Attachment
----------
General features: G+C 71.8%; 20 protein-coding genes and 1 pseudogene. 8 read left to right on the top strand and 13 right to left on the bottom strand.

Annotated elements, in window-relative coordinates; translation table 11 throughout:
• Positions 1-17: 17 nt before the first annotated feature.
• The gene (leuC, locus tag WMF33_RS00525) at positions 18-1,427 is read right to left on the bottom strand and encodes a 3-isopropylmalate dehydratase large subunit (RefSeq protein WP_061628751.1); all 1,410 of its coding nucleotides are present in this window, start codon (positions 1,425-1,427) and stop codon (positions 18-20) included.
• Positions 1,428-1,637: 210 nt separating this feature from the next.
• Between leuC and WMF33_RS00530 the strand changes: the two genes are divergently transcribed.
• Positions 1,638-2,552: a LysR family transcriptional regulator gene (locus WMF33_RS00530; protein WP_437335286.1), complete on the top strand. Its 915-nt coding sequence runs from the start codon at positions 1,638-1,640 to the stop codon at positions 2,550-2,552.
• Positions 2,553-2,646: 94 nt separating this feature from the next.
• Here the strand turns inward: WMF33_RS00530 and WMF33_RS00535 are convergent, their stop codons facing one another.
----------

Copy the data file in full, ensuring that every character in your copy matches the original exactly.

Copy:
General features: G+C 71.8%; 20 protein-coding genes and 1 pseudogene. 8 read left to right on the top strand and 13 right to left on the bottom strand.

Annotated elements, in window-relative coordinates; translation table 11 throughout:
• Positions 1-17: 17 nt before the first annotated feature.
• The gene (leuC, locus tag WMF33_RS00525) at positions 18-1,427 is read right to left on the bottom strand and encodes a 3-isopropylmalate dehydratase large subunit (RefSeq protein WP_061628751.1); all 1,410 of its coding nucleotides are present in this window, start codon (positions 1,425-1,427) and stop codon (positions 18-20) included.
• Positions 1,428-1,637: 210 nt separating this feature from the next.
• Between leuC and WMF33_RS00530 the strand changes: the two genes are divergently transcribed.
• Positions 1,638-2,552: a LysR family transcriptional regulator gene (locus WMF33_RS00530; protein WP_437335286.1), complete on the top strand. Its 915-nt coding sequence runs from the start codon at positions 1,638-1,640 to the stop codon at positions 2,550-2,552.
• Positions 2,553-2,646: 94 nt separating this feature from the next.
• Here the strand turns inward: WMF33_RS00530 and WMF33_RS00535 are convergent, their stop codons facing one another.